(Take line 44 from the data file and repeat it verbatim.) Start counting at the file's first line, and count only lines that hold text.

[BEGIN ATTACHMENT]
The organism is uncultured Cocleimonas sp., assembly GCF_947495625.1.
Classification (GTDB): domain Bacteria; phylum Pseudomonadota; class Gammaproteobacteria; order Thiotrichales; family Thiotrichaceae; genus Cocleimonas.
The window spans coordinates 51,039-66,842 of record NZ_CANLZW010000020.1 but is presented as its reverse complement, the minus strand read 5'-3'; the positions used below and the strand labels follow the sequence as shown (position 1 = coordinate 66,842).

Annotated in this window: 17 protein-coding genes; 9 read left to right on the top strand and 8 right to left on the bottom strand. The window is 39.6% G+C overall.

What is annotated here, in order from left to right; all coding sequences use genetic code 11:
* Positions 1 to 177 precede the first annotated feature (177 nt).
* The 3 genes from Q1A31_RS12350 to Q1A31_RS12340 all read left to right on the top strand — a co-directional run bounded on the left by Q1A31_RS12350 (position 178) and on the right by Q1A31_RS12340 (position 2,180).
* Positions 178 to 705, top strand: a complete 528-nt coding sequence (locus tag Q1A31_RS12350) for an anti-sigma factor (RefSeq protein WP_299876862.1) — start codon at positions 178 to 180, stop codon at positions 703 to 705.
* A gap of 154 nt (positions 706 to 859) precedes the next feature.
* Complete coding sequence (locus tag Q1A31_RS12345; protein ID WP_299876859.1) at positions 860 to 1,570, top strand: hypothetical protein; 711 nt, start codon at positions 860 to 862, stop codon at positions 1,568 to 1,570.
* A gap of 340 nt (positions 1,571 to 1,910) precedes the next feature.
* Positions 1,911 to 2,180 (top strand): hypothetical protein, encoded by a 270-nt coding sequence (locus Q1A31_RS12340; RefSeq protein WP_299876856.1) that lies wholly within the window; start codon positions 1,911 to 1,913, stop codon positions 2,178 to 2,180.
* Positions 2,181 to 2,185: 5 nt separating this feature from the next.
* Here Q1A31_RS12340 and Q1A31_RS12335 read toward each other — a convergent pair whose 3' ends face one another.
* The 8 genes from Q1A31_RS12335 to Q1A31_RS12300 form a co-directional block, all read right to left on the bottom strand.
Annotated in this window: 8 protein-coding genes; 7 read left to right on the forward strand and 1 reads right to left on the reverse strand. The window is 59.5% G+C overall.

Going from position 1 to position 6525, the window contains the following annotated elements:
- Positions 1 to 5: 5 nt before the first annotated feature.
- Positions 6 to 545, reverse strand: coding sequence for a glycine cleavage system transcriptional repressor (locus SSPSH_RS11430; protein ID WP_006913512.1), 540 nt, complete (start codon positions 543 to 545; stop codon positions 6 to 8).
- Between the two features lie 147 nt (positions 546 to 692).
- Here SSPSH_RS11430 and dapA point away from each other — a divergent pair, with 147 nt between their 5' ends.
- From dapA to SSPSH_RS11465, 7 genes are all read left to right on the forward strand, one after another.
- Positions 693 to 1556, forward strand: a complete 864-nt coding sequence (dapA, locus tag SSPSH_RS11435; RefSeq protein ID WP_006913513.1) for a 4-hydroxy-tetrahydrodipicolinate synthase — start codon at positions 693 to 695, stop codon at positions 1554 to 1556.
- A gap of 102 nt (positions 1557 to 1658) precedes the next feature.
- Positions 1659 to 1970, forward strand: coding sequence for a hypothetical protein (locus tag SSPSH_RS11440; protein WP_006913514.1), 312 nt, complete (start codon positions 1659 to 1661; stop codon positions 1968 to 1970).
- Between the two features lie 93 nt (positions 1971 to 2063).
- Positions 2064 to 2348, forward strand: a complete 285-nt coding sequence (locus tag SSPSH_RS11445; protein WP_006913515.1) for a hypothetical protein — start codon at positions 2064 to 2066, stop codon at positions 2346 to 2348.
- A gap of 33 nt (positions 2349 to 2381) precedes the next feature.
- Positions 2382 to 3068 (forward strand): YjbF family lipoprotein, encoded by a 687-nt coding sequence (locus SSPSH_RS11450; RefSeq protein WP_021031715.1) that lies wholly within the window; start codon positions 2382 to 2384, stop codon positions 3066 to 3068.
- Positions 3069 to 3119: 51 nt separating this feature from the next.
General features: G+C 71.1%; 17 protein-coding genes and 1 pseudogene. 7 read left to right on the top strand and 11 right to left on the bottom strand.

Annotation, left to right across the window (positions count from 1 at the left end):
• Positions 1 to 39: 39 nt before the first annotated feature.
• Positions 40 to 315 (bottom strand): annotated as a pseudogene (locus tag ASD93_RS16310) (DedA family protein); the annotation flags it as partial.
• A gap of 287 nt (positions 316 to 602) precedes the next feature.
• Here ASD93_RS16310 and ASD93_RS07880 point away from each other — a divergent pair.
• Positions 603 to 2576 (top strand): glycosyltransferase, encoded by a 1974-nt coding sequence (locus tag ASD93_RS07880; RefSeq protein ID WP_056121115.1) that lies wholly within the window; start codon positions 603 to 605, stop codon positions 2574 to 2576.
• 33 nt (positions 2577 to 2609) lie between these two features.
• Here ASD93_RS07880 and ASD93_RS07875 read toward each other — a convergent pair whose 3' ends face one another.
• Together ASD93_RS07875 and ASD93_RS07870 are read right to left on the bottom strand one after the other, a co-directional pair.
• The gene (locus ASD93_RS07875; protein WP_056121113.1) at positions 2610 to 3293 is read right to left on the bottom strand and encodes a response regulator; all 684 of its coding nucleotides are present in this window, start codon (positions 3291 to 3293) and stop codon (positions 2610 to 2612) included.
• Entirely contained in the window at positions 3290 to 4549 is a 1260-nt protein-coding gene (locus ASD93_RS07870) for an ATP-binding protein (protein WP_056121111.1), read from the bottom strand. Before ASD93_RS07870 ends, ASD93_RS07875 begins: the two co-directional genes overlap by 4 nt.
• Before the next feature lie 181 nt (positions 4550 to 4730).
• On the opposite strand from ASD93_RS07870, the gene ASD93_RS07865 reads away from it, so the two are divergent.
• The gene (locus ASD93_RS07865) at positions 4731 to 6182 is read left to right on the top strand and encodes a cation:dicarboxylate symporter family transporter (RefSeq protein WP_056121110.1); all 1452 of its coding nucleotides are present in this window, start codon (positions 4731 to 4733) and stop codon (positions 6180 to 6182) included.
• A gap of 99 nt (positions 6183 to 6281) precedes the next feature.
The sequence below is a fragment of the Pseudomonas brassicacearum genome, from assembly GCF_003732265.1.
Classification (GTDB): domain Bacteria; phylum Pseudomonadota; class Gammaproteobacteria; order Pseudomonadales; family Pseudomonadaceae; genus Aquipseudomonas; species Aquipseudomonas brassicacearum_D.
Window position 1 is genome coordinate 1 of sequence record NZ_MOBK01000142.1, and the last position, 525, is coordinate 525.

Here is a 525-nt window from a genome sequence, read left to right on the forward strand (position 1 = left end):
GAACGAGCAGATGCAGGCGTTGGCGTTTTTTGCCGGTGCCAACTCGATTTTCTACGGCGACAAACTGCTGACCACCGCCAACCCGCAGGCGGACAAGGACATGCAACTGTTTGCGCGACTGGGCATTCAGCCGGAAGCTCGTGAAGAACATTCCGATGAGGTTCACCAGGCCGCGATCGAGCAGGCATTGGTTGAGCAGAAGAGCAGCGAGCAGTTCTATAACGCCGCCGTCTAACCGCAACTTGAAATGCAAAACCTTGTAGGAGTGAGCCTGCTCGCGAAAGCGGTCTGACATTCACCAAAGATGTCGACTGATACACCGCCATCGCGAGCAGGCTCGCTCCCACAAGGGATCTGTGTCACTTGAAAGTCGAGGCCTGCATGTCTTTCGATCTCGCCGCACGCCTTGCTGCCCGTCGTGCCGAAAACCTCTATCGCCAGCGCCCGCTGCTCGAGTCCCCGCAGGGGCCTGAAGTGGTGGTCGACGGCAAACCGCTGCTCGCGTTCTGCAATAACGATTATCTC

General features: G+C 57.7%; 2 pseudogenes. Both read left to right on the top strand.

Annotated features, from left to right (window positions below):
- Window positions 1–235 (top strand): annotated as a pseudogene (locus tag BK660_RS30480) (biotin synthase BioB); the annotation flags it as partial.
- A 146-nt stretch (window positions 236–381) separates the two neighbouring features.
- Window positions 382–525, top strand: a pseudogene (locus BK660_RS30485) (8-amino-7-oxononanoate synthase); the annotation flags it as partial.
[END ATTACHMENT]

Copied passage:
• On the opposite strand from ASD93_RS07870, the gene ASD93_RS07865 reads away from it, so the two are divergent.